• The FDA should work with individual drug and device companies throughout the approval process to ensure the inclusion of major demographic subgroups (gender, race/ethnicity, and age) in clinical trials.  

Action Plan’s Priority #3: Transparency–Make demographic subgroup data more available and transparent.

We are concerned about the action items in section 3.1. We agree that it is vital to focus on transparency.  However, this states that the FDA will post “demographic composition and analysis by subgroup in pivotal clinical studies for FDA-approved medical products.” It is unclear what this means.  We want to make sure that each major subgroup will be analyzed to determine safety and effectiveness for that group.


  • The FDA should clarify that subgroup analyses should be conducted to determine safety and effectiveness for major demographic subgroups, such as men and women; Whites, Blacks, and Hispanics; adults under 65 and adults over 65.

Section 3.2

Section 3.2 is too vague. It states that the FDA intends “to work with industry, advocacy groups, risk communicators (including FDA’s Risk Communication Advisory Committee) and other stakeholders to explore potential methods for communicating meaningful information on demographic analyses to the public.” It does not identify specific work that FDA will do and it does not define “meaningful information.”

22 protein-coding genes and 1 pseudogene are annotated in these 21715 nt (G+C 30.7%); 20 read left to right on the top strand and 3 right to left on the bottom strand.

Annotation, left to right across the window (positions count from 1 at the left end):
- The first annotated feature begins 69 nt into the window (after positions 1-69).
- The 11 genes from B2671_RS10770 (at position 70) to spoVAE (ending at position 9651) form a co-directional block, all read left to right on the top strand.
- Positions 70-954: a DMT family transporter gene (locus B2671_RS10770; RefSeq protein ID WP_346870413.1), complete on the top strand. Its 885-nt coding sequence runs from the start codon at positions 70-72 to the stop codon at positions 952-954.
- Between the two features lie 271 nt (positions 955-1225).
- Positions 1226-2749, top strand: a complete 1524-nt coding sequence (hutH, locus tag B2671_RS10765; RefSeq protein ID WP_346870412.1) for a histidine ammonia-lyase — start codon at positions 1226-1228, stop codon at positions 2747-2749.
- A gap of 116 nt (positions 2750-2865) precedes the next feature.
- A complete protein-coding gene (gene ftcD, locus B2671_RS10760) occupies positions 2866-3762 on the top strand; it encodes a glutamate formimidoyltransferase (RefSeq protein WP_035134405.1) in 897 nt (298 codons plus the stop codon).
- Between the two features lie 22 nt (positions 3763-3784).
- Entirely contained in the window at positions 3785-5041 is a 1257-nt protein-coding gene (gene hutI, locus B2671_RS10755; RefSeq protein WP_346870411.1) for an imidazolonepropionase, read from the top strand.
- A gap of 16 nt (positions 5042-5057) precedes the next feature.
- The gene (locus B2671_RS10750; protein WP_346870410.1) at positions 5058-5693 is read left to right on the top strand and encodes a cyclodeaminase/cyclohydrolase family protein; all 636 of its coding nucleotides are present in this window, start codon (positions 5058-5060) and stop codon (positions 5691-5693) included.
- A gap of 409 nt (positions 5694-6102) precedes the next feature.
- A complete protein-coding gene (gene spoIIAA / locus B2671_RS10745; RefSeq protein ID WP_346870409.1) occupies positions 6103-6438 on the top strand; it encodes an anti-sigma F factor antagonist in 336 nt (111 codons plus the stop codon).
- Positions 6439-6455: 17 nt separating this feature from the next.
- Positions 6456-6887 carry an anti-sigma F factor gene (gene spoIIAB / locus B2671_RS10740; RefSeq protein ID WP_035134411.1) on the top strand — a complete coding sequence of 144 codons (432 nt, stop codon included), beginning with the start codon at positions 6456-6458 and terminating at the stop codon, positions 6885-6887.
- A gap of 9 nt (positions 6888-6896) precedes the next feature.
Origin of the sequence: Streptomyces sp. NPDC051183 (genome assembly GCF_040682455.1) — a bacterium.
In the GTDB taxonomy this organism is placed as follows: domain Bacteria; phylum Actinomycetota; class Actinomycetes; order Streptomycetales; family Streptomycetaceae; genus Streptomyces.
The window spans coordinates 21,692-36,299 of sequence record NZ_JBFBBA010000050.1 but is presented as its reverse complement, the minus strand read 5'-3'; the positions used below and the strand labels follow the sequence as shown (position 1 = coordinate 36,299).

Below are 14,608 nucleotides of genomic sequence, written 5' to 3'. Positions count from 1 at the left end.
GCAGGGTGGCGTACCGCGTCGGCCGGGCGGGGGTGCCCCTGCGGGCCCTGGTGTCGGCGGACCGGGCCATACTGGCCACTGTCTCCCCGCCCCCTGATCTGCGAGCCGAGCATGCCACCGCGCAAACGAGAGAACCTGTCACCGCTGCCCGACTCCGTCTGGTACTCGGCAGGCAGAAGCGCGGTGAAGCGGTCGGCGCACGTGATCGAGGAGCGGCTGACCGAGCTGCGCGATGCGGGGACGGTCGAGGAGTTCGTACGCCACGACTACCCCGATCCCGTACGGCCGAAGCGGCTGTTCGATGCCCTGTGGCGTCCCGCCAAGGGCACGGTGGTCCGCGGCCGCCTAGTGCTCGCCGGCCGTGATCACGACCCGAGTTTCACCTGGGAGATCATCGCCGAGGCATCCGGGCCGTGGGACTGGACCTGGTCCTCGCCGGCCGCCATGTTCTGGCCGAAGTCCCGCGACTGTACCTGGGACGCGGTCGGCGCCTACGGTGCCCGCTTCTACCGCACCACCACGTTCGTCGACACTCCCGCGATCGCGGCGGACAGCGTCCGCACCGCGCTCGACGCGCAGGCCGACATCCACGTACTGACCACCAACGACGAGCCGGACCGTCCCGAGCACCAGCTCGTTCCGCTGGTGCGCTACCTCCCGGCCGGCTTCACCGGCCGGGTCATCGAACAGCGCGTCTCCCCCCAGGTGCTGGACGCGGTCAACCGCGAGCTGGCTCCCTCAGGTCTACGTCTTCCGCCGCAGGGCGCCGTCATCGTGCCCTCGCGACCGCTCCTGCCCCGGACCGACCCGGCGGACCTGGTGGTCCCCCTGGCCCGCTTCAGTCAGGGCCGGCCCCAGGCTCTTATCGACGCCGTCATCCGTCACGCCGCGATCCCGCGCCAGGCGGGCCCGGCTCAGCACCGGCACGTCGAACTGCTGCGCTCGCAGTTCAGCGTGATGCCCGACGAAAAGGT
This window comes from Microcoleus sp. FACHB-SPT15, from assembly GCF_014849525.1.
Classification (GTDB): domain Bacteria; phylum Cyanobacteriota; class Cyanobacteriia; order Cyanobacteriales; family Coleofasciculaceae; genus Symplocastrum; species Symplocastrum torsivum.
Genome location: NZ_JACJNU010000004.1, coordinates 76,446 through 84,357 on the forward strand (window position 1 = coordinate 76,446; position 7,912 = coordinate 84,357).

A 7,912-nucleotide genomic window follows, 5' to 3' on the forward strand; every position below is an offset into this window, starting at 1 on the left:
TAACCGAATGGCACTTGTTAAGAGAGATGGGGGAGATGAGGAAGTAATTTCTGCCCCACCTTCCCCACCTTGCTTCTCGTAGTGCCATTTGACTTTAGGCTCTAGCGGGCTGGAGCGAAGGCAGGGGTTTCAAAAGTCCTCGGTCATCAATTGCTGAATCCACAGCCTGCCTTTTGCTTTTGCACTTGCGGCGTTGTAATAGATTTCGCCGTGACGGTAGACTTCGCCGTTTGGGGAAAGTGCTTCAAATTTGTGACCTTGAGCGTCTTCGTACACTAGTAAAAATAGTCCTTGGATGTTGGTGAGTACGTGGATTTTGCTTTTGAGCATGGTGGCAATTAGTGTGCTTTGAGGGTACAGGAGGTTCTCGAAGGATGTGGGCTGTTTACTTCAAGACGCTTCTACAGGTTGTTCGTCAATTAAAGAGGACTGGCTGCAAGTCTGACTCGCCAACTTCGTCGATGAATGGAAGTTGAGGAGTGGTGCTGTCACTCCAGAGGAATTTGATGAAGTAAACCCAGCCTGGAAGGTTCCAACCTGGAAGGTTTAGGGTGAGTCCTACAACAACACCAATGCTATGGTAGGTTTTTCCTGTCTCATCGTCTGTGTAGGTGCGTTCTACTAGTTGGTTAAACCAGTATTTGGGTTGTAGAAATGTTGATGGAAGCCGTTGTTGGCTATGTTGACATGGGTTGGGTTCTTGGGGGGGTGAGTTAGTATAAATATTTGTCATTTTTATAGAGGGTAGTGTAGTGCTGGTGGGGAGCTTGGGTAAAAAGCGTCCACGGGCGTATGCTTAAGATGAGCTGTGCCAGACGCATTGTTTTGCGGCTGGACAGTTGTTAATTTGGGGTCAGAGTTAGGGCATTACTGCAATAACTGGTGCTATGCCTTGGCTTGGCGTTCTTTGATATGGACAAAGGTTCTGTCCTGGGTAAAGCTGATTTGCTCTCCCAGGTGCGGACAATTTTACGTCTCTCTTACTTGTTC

• Inclusion of demographic subgroup analyses should be required, standardized, and easy-to-understand on the label, so that patients and doctors can quickly find this information.  If it does not exist, this should be clearly stated and the reasons given.


The FDA’s Action Plan is too vague and it is unclear whether the proposed changes would have a meaningful impact.  The Action Plan does not state that the FDA will require diversity in clinical trials or subgroup analyses.  The FDA should clearly state that they will not approve drugs or devices for the general population unless the safety and effectiveness of the product has been separately analyzed for major demographic subgroups.

American Medical Women’s Association

Annie Appleseed Project

Center for Medical Consumers

Connecticut Center for Patient Safety


Mothers Against Medical Error

Our Bodies Ourselves

The TMJ Association

Center for Science and Democracy, Union of Concerned Scientists



The Patient, Consumer, and Public Health Coalition can be reached through Paul Brown at (202)223-4000 or